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Dear Miss Manners: I’m in the 10th grade, and after moving to a new country, city and school, I was “taken in” by a group of other high schoolers who seemed to think of me as their friend right away. They took me into their clique, so to speak.

However, as the weeks go on, I’ve noticed that they make continual sexist and racist jokes. I’ve asked them to stop – as far as I know, in a polite way.

No one has stopped, though. I’m not sure if it’s because I’m being too weak-willed or if my “friends” really don’t care.

I’ve now come to the conclusion that it would be in my best interest to end these friendships (if that’s what they really are). But I don’t know how to tell them to leave me alone without offending anyone. What do you think I should do?

Gentle Reader: Make new friends. Just as it is easier to find a new job while you still have one, so will it be to find a better class of friends. Then you can ease your way out of the old friendships, citing an overtaxed schedule.

If you are feeling very brave, your older self would thank you for politely telling them that you have conflicting viewpoints. But Miss Manners is not impervious to the cruelty of teenagers and would forgive you if you didn’t. That you drop the friendships should be enough to convey to others that you do not agree with their unbecoming prejudices.

Filters hamper photo quality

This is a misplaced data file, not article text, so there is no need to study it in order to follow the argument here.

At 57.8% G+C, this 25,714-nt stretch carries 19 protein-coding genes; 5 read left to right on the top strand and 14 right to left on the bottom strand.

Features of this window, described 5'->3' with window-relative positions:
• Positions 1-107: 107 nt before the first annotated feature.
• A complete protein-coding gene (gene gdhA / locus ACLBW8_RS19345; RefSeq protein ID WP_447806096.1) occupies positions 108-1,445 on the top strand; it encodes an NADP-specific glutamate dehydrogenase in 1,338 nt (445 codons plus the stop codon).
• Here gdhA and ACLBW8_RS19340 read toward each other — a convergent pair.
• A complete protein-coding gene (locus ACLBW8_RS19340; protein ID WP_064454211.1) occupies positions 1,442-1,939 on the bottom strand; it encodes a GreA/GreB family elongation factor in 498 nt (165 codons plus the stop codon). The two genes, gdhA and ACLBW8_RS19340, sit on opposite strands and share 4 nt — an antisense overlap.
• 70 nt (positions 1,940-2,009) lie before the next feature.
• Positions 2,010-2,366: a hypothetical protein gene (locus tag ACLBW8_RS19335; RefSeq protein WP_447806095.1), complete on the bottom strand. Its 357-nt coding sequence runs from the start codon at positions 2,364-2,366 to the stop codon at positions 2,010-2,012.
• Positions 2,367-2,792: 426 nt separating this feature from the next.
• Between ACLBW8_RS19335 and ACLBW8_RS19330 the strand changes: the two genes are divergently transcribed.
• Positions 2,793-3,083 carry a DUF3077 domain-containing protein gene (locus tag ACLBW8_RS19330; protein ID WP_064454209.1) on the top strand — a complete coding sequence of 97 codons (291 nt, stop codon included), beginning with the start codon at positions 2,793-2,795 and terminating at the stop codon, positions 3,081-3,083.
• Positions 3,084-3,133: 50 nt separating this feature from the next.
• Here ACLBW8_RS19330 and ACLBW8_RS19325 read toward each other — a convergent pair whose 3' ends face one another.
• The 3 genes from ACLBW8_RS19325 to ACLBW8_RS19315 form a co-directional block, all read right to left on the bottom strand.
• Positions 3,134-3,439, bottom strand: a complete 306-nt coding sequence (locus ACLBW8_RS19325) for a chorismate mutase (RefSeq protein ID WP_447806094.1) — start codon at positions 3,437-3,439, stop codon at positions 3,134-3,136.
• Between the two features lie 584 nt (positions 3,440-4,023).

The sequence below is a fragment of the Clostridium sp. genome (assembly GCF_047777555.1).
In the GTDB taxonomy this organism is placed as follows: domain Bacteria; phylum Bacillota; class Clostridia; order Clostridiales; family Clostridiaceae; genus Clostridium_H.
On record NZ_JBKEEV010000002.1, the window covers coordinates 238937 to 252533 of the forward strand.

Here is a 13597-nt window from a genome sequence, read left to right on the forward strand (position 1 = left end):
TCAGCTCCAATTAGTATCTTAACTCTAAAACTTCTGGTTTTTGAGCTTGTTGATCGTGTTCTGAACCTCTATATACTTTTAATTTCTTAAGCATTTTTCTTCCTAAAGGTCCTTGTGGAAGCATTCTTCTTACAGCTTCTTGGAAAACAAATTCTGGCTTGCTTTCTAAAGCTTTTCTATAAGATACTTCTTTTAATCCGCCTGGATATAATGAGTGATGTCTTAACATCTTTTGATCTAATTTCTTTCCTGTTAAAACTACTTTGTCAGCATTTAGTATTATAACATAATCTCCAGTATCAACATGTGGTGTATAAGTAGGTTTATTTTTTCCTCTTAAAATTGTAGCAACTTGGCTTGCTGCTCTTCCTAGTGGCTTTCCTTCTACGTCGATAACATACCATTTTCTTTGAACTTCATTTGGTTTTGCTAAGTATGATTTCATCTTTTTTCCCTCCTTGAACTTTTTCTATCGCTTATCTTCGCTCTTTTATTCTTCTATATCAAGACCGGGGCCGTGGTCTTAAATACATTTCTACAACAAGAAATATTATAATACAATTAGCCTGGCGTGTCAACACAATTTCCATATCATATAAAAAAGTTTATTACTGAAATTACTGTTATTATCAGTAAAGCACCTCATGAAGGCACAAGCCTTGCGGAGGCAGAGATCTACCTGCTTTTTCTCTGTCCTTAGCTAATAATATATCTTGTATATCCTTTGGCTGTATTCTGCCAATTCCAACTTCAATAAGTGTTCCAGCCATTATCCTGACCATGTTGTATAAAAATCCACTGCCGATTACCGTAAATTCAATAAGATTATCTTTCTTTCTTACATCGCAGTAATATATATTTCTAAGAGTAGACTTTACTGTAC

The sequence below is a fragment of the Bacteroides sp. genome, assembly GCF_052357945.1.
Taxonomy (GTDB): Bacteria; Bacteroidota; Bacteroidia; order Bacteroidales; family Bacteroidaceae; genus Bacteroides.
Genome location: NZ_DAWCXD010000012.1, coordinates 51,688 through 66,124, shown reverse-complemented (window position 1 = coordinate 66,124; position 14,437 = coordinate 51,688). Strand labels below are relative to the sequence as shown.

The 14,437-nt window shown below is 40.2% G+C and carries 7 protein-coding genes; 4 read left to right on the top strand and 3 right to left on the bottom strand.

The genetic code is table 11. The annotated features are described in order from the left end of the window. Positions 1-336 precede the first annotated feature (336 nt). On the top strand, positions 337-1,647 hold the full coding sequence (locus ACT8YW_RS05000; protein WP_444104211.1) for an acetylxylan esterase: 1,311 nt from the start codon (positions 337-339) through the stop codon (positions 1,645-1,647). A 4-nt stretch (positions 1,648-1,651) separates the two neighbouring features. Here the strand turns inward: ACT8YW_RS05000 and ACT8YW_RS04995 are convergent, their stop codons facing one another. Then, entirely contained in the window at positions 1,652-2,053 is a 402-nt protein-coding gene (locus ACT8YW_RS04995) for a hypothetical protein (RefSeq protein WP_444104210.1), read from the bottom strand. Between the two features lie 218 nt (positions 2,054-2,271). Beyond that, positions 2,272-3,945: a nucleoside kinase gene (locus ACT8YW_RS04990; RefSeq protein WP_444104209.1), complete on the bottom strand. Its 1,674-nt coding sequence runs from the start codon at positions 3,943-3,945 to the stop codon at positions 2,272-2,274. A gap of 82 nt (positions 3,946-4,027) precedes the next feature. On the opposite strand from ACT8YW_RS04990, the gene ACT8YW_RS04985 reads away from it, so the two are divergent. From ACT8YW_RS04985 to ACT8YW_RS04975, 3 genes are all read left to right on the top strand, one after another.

Dear Miss Manners: I have a sister I love and a niece and nephew I adore. I love that the convenience and quality of mobile phone cameras are at the point where pictures of them are plentiful and aren’t necessarily hampered by poor quality.

Unfortunately, my sister seems to enjoy using Instagram-style filters that are in vogue, especially ones designed to look like vintage photos, when camera technology produced charming and interesting effects – which are, in essence, of lesser quality.

My assumption is that I must accept that my sister enjoys these filters and try to not let them distract me. However, if there is the opportunity for me to gracefully tell her that I wish I could enjoy more true-to-life, unfiltered pictures of her gorgeous children, I would love to find it.

Gentle Reader: “Oh, I do so love getting pictures from you. And it’s so interesting how the new technologies change the children’s looks so drastically. Perhaps you could send me the unfiltered ones so I could try it myself.”

This should achieve what you desire and assuage your sister’s artistic sensibility. If not, Miss Manners feels certain that “unfiltering” will be the next rebellion from purists such as ourselves.

This column was co-written by Judith Martin’s daughter, Jacobina Martin.